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According to Herodotus, the early Lydian king Meles carried around the walls of Sardis a lion born to him by his concubine (1.84.3). This anecdote has long puzzled scholars. Herodotus reports that following the declaration of Telmessian seers that “if the lion was carried around the wall, Sardis would be impregnable,” Meles carried this lion all around Sardis’ walls except for one spot—the very spot at which, in the reign of the Lydian king Croesus, Cyrus’ Persian soldiers would manage to scale the walls and so to capture Sardis. Some scholars have focused on identifying the particular divinity to whom this lion may have been sacred, whether the Lydian gods Sandon and Cybele or the Greek hero Heracles (Shear; Legrand; Hanfmann and Ramage). By contrast, Bunnens traces the story, as well as a similar one in Cicero’s De divinatione (1.53), back to a Babylonian omen text about a city being taken when a woman gives birth to a lion. Even so, Asheri rightly notes that the lion in Herodotus’ account is supposed to prevent—not presage—Sardis’ capture. In this paper I argue that commentators on Herodotus 1.84.3 have not fully appreciated the significant apotropaic protection that Meles’ lion was meant to confer on Sardis. In addition, there are two other passages that join 1.84.3 in emphasizing the apotropaic power that lions could hold in Herodotus’ work: the Phoenicians’ sacrifice of a Greek captive named Leon on the prow of a ship (7.180) and the Spartan king Leonidas’ self-sacrifice at Thermopylae (7.224.1). Ironically, all three of these attempts to evoke the apotropaic properties of lions ultimately fail, either in whole or in part.

Lions were potent iconographical figures in Near Eastern and Greek visual sources. Not only were images of lions often arranged in heraldic groupings, but at the same time lions often took the form of guardian reliefs or statues, from the Lion Gate at Mycenae to the lion statues found at Neo-Assyrian palaces and temples (Faraone; Strawn). Such statues, in particular, were placed at entryways and were meant to channel divine powers in order to magically ward off evil.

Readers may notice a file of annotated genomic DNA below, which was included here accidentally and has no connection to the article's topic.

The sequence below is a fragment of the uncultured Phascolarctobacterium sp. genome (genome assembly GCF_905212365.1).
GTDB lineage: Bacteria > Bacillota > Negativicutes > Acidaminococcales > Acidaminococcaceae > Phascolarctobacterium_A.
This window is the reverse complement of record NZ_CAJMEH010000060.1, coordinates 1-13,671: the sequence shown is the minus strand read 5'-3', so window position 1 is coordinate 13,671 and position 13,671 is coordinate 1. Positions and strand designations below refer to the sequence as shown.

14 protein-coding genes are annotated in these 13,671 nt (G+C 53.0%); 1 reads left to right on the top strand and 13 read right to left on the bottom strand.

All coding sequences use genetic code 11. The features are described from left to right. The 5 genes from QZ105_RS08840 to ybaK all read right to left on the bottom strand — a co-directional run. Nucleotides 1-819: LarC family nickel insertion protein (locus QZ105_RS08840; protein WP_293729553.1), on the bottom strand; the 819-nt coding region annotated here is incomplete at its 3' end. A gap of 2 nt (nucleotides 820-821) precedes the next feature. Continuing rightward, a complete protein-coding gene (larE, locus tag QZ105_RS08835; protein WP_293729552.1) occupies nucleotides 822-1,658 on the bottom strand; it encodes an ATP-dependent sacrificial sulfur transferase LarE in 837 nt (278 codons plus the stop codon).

The lions involved in the three Herodotean passages all occupy this same Near Eastern and Greek apotropaic milieu. Herodotus implies that Meles’ carrying the lion around the walls of Sardis might have granted them full apotropaic protection and thus made them impossible for even an army to take, if Meles had only not neglected one precipitous section of the walls (McCartney). Before the Battle of Artemisium, when Xerxes’ Phoenician sailors capture their first enemy ship (from Troezen), they lead the “best-looking” Greek marine onboard, a man named Λέων (“lion”), to the prow of the Troezinian ship and slaughter him there (7.180). Herodotus remarks, rather cryptically, that “perhaps [Leōn] would in some way benefit (epauriskein) from his name.” The “benefit” in question may have an apotropaic nature; while Leon’s name does not end up saving him (Macan; Dyson), perhaps the Phoenicians hope that by sacrificing him they can exploit the power of Leon’s name so as to grant magical protection to the Persian fleet either in the upcoming naval battle or even in Xerxes’ invasion as a whole. Vannicelli contrasts Leon’s involuntary sacrifice (7.180) with the voluntary one by another “lion-man,” Leonidas (Λεωνίδης) (7.224.1). Greeks might have hoped that Leonidas, by taking his stand at Thermopylae, could impart some of the apotropaic power of lions to this mountain pass, which marked an entrance into Greece from the north. Although Leonidas failed to hold the pass (McNellen), Greeks, nevertheless, erected at Thermopylae a stone statue of a lion in Leonidas’ honor (7.225.2). This lion statue was erected to commemorate a fallen “lion,” who had been sent to a topographical entryway in order to protect it—both physically by force of arms and magically by the apotropaic force of his name.